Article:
LAU graduate receives recognition in the U.S. for cancer research
At the luncheon where he received the award, Abbas with Dr. George Stancel (center), dean of The University of Texas Graduate School of Biomedical Sciences at Houston, and Dr. Guillermina Lozano, chair of the Department of Genetics.
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March 6, 2009—
LAU graduate Hussein Abbas received an award last month for his research on leukemia, or cancer of the blood, by The University of Texas Graduate School of Biomedical Sciences at Houston, where he’s pursuing his Ph.D.
Abbas’s research has focused on understanding the abnormally high multiplication rate of blood cells that leads to leukemia. According to him, his study may help in developing preventive or curative methods to fight the disease.
Abbas’s passion for the biomedical sciences started in 2003, his first year at LAU. Taking biology classes “I learned much more about the natural world, and was especially drawn to the study of human disease,” he wrote in a University of Texas student newsletter.
Alongside his studies, Abbas was also involved in volunteer activities. In 2005, he co-founded Toufoula, an NGO that recruits young people to volunteer at cancer hospitals.
One of the main projects of the organization, in which Abbas is still involved, has been to provide children with colorful and comfortable “dream rooms” during hospitalization. The “idea was inspired by the fact that not all cancer wards are well organized, and patients have to endure arduous days of treatment surrounded only by white walls,” Abbas explained.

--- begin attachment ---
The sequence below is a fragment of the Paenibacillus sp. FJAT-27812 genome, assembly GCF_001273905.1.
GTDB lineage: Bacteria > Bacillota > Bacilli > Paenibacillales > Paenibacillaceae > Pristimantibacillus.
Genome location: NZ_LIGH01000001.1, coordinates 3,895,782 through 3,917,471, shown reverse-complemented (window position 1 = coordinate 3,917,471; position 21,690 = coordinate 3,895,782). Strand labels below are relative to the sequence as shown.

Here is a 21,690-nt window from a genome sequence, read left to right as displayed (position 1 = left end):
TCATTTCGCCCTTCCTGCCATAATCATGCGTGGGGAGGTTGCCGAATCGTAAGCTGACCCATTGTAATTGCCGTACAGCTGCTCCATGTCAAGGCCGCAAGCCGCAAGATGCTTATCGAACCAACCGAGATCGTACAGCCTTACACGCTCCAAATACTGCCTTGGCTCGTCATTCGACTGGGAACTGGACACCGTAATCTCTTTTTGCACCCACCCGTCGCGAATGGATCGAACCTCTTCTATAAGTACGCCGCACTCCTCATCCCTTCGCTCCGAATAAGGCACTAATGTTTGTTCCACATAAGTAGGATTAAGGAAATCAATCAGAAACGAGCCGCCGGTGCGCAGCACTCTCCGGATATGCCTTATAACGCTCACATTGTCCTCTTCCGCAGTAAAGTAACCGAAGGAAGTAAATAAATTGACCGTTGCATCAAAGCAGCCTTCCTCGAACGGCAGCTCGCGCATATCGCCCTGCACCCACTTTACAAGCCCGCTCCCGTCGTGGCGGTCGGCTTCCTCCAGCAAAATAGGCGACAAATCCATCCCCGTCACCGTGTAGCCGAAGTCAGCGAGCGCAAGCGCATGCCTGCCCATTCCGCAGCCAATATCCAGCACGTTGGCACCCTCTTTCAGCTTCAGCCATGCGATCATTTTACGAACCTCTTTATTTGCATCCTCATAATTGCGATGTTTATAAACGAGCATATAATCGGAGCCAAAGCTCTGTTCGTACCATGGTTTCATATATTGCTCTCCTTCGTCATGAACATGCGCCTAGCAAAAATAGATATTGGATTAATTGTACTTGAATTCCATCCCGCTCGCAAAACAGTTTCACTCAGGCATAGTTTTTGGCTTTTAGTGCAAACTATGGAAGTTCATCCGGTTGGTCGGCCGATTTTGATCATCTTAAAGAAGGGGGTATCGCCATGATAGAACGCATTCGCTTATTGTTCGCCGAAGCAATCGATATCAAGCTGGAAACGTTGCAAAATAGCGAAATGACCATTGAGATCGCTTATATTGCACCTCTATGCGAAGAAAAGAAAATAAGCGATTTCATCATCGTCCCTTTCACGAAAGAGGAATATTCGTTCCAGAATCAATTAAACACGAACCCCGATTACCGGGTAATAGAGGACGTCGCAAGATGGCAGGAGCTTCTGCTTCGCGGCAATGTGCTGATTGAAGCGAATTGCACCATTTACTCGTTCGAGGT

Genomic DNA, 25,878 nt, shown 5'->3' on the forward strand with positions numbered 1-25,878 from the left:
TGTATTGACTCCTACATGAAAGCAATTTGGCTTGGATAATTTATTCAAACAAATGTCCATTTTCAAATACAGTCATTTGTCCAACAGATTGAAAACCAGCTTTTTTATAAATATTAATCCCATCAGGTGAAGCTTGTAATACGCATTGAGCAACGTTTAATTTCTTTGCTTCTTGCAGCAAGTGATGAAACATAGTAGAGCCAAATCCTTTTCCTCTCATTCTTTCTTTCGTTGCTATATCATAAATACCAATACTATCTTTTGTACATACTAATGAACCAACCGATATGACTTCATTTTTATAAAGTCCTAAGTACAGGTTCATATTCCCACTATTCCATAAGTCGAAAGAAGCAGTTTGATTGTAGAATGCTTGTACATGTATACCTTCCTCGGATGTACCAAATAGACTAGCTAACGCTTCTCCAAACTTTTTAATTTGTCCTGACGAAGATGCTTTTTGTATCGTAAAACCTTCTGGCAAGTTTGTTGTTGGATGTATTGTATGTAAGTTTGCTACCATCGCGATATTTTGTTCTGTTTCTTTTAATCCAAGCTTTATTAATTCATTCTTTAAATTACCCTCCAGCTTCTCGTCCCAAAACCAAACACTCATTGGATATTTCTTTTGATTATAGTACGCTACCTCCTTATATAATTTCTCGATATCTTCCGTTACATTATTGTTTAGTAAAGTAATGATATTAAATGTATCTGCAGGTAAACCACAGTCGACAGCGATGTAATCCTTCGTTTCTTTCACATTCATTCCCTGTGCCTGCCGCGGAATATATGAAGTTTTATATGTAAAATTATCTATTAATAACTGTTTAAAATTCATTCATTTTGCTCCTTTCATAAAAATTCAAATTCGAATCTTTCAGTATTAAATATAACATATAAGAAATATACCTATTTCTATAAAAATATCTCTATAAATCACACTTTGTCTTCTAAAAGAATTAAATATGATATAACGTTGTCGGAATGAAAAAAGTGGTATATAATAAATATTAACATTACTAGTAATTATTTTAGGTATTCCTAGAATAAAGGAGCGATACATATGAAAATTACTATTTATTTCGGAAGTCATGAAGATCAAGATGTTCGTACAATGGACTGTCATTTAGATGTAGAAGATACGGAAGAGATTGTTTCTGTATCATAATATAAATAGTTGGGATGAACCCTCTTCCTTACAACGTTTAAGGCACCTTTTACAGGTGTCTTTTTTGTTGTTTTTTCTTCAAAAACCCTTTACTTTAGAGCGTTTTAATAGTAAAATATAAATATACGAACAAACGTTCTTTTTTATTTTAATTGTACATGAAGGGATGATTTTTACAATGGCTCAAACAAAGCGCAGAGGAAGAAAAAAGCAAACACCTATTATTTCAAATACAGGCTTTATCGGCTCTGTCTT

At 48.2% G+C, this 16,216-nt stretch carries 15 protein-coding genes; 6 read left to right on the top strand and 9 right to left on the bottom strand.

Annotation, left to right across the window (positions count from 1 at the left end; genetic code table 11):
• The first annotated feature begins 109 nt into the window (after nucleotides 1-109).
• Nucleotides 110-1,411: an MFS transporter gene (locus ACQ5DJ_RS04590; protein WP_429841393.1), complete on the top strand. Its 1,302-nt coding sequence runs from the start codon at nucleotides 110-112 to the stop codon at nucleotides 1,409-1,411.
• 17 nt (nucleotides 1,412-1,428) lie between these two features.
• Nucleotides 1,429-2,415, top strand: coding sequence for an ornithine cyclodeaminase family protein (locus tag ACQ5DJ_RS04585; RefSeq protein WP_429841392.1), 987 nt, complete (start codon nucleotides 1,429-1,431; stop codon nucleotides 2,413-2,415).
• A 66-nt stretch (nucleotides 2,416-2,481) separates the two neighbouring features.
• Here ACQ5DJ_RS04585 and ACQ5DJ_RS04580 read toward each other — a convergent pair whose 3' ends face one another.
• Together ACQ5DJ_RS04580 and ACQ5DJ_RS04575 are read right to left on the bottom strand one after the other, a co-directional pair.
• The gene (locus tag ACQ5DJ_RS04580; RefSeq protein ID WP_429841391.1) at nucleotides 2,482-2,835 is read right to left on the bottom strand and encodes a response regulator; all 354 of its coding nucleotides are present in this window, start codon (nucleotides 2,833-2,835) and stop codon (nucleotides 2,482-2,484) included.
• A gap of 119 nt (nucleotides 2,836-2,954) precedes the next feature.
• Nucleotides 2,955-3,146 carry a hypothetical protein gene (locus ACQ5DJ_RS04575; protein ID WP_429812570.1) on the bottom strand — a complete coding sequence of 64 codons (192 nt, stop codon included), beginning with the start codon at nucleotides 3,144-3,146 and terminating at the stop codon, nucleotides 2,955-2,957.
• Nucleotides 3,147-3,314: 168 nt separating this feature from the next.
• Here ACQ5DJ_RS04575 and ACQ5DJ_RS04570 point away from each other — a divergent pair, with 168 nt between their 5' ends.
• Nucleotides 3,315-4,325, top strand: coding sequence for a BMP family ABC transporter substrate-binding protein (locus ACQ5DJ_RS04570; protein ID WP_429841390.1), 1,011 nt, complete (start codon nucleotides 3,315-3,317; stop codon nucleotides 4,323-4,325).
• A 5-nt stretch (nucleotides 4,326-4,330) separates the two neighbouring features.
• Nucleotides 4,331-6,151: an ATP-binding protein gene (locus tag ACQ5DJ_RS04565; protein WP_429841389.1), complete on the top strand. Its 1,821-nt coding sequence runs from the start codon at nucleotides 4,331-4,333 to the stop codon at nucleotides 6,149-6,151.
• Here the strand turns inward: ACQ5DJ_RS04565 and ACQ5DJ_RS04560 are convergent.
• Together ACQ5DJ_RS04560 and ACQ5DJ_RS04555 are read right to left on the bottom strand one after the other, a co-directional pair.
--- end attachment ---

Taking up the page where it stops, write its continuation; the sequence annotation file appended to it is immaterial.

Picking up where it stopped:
The experience with Toufoula “helped me understand that I wanted to contribute to patients suffering from cancer both socially and scientifically,” Abbas wrote in the newsletter.
According to Abbas, working with Dr. Ahmad Houri, his organic chemistry professor at LAU, as a lab assistant provided him with “a good foundation of scientific knowledge and reasoning skills.” For example, he was involved in analyzing river waters across Lebanon, and presented the findings at a conference in China in 2005.
“Although our research was not related to cancer, I was able to develop as a researcher and broaden my horizons,” Abbas wrote.
Abbas “was doing way above and beyond what was required of him,” Houri said. Impressed by his student’s devotion to work and skills as an “independent worker,” Houri helped him to apply to graduate programs, including The University of Texas M.D. Anderson Cancer Center, which Abbas calls his “dream school.”
Abbas was accepted at M.D. Anderson. Getting to the U.S., however, proved to be full of obstacles as the July 2006 war erupted, and Abbas and his family fled their home in southern Beirut, which was under constant bombardment.
To get the visa, he risked his life to go back to his home to retrieve papers. He also traveled—in vain—an unsafe road to Syria (where he was told the processing of his visa application had been transferred). He finally got the visa a day before his extended school admission deadline.
At his new university, he’s been studying the role of a gene called p53, which regulates hematopoietic stem cells that are responsible for the replenishment of the blood. “More than 50% of cancers alter the p53 gene or pathways,” Abbas explained, adding that an increased understanding of this gene may be “an avenue to shed light on its importance in leukemia initiation.”
His persistence and hard work were rewarded on February 5 with the 2008–2009 Floyd Haar, M.D., Endowed Memorial Research Award.
Abbas hasn’t decided yet on his plans after he graduates. Going to a medical school, or working in the U.S. or Lebanon, are among his options. Houri said he’d “love to have him as a colleague because his work is of such high caliber.”
Abbas is sure he wants to return to his homeland one day, and help build Toufoula’s “Dream Center,” envisioned as a facility that will provide treatment and entertainment to cancer patients, and promote research.